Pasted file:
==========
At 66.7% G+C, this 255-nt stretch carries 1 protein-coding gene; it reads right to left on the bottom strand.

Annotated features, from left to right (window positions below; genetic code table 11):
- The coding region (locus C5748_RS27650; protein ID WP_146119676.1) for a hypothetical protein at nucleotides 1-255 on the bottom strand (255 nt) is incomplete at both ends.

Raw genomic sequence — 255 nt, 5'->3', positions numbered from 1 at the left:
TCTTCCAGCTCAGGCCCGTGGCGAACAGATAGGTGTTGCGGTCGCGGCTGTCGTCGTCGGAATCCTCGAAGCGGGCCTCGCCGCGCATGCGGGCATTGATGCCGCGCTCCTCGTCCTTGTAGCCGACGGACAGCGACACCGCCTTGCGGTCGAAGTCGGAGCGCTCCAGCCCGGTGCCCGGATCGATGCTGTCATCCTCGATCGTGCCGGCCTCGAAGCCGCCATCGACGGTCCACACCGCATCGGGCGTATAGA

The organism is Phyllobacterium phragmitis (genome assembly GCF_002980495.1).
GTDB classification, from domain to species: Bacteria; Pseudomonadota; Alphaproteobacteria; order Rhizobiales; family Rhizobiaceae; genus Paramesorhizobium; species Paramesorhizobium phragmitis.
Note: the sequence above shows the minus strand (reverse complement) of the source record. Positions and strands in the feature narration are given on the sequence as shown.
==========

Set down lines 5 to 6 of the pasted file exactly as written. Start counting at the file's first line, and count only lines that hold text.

TCTTCCAGCTCAGGCCCGTGGCGAACAGATAGGTGTTGCGGTCGCGGCTGTCGTCGTCGGAATCCTCGAAGCGGGCCTCGCCGCGCATGCGGGCATTGATGCCGCGCTCCTCGTCCTTGTAGCCGACGGACAGCGACACCGCCTTGCGGTCGAAGTCGGAGCGCTCCAGCCCGGTGCCCGGATCGATGCTGTCATCCTCGATCGTGCCGGCCTCGAAGCCGCCATCGACGGTCCACACCGCATCGGGCGTATAGA

The organism is Phyllobacterium phragmitis (genome assembly GCF_002980495.1).